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Keeping An Eye On Ohio State's Recruiting

The reigning champs are also the proud owners of the #1 class.

James Lang-USA TODAY Sports

I'm not really sure what I was planning to do with this post. Self-abuse, maybe? Finding a weakness to exploit later? Lack of a girlfriend? Well .... I'll punt that more philosophical question for later.

Digging into the film of Ohio State's 2016 class, it's clear this is a special class. There are nineteen commits, all but four of whom are composite blue-chips. Ohio State is still pursuing another wide receiver (Binjimen Victor?), defensive tackle (Antwuan Jackson?), DB (Damar Hamlin?) and lately a linebacker (USC de-commits Mique Juarez or Daelin Hayes?) as well. Here is who they have so far:

Quarterback: Tristen Wallace

Tristen is exactly who you would've expected if you hadn't watched a second of film. Big arm. Athletic - impressively so for a guy who's 6'3", 220 pounds. Good instincts. Rivals has him listed as a three-star player, which is preposterous. The 247Sports Composite ranks him as the #3 dual-threat quarterback in the nation.

Running Back: Kareem Walker, Antonio Williams, DeMario McCall

The fifth film in the Godzilla franchise, released in 1964, featured Godzilla in "the greatest battle on earth" against a three-headed monster named Ghidorah. It marked the turn of when Godzilla became the "good guy" in Godzilla movies.

Well, these guys are pretty close to Ghidorah. As much as Kareem Walker's recruiting has been the subject of rumors, there's absolutely no need to worry if you're an Ohio State fan. If all three of these guys decommitted on National Signing Day and Zeke departs for the NFL, as many have predicted he will, Urban Meyer would still have Bri'onte Dunn, Curtis Samuel, and gold-chip tailback Mike Weber to tote the rock next season. But with the addition of these three guys, a couple players will have to move to H-Back or wide receiver full-time. Curtis Samuel and DeMario McCall are the candidates right now to do that.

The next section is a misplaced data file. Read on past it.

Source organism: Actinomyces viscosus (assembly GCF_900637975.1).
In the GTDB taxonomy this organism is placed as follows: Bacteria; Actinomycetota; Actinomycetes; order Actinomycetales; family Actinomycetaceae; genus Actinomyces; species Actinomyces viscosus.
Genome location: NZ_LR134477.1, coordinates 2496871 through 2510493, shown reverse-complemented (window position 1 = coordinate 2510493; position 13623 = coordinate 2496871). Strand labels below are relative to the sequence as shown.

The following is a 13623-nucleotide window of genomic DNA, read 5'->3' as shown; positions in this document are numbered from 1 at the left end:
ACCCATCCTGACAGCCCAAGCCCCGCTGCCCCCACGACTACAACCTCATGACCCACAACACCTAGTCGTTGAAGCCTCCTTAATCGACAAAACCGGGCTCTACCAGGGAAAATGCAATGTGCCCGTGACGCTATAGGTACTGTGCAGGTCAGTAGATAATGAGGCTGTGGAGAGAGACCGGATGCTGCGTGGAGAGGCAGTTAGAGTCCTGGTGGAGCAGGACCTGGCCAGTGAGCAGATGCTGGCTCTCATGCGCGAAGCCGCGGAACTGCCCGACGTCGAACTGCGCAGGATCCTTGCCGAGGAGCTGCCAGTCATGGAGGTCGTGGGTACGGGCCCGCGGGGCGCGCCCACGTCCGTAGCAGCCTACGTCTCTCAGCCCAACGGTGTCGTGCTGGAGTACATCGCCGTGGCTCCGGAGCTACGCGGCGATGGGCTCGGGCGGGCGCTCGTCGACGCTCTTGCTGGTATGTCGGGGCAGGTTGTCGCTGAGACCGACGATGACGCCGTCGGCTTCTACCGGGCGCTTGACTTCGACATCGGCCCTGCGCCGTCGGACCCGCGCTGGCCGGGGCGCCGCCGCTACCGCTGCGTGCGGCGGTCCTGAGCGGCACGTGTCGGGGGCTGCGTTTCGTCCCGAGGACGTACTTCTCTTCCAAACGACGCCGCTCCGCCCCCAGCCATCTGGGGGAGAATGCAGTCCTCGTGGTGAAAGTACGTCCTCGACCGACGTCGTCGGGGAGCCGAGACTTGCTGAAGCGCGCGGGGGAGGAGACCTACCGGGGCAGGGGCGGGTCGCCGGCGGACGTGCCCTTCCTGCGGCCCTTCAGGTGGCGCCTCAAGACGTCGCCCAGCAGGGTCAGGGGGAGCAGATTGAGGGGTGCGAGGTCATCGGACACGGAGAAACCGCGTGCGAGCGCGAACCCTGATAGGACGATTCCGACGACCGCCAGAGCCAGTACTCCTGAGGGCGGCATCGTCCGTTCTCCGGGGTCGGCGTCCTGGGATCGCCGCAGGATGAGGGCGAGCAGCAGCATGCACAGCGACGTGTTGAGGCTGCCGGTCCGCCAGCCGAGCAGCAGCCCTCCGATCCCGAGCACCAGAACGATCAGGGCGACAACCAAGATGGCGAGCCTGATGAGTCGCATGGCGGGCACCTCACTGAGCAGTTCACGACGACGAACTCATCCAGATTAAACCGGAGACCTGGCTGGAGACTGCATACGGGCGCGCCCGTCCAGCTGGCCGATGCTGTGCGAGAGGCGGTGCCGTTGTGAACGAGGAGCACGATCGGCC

In the end, there are first-world problems, and then there are Ohio State problems - at least until somebody puts a stop to it.

Wide Receiver: Austin Mack

Buckeye fans have been drooling over Mack, and they have good reason; Austin moves as fluidly as a Porsche 918 Spyder. Moving on.

Tight End: Jake Hausmann, Luke Farrell, Kierre Hawkins

I ended up scouting Jake Hausmann a few months ago while writing a piece on Michigan's tight end recruiting, and came away very, very impressed with Ohio State's commit. Hausmann is officially the #3 tight end in the 2016 cycle, just ahead of Naseir Upshur, and he belongs right up there with anybody.

Farrell and Hawkins fit the exact same mold: more athlete than lineman. The problem is, they're also big enough to lay some hits at the line of scrimmage. Chalk this up as another Ohio State problem; moving on.

Offensive Line: Jordan, Gerald, Wohlabaugh, Cupp

Three of these guys are blue-chips on Rivals; Cupp, the fourth, was the subject of a bit of drama between Michigan State and OSU that was covered in a really good article by

Michael Jordan, out of Canton, Michigan, and Tyler Gerald, an Ohio native, are both raw but talented. Jack Wohlabaugh is under the radar, but severely underrated. Gavin Cupp, too, is talented for a three-star guy. But this is the first group where I feel a lot better about Michigan's players. Ohio State does have numbers in their favor, though - they signed six more in 2015.

Defensive Line: Malik Barrow, Jonathon Cooper, Nick Bosa

Yeah, these guys are too good. Barrow is everything you'd want in a tackle and then some; Cooper is listed at only 232 pounds but looks like a college linebacker fighting high school kids. And Bosa is exactly what you'd imagine him to be in some weird, Ohio State-based dream, except without the helicopter arms. He wears #97, incidentally.

Linebacker: Tuf Borland

Something tells me Tuf Borland is going to be a problem. He's got long arms to handle pass coverage really well, and some of the athleticism you need to defend slots. He's also a thumper. Currently listed at 6'1", 215, he could reasonably turn into a 230-pound all-around nightmare.

Defensive Backfield: Wayne Davis, Kareem Felder

Kareem Felder is Ohio State's lowest-ranked commit, unless you include Drue Chrisman, a kicker who won't be getting the header treatment here. Felder is undersized at 5'10", 161, and he has a junior highlight video entitled, "Beware of Dog." Felder might be a little smaller than most, but he plays with the heart and intensity you love in a college football player. Meanwhile, Wayne Davis, out of Norfolk, Virginia, has a similar scouting report - undersized, tenacious, and a fluid, natural runner who can cover guys easily.

So, what's the takeaway? This wasn't meant as a position-by-position competition with the Wolverines; luckily, the game of football doesn't work that way. Families don't work that way.

But Urban Meyer is one of the best coaches in the game for a reason, and the work that he does years in advance is a big part of how the Buckeyes handle adversity on game days. If Michigan wants to start beating Ohio State, they need to win more of the long-term battles. That starts here, and in the weight room, and the film room. But here first.

And, no, this class doesn't have any weaknesses.